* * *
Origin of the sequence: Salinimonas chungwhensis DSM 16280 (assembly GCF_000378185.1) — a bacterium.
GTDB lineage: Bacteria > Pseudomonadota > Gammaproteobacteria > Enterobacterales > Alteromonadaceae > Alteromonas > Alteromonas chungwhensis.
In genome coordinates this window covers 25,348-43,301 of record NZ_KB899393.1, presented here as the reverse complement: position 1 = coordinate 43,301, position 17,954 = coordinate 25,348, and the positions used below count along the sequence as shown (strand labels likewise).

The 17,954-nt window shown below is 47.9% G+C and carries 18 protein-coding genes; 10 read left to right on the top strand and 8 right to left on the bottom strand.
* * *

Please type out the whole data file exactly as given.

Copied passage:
Origin of the sequence: Salinimonas chungwhensis DSM 16280 (assembly GCF_000378185.1) — a bacterium.
GTDB lineage: Bacteria > Pseudomonadota > Gammaproteobacteria > Enterobacterales > Alteromonadaceae > Alteromonas > Alteromonas chungwhensis.
In genome coordinates this window covers 25,348-43,301 of record NZ_KB899393.1, presented here as the reverse complement: position 1 = coordinate 43,301, position 17,954 = coordinate 25,348, and the positions used below count along the sequence as shown (strand labels likewise).

The 17,954-nt window shown below is 47.9% G+C and carries 18 protein-coding genes; 10 read left to right on the top strand and 8 right to left on the bottom strand.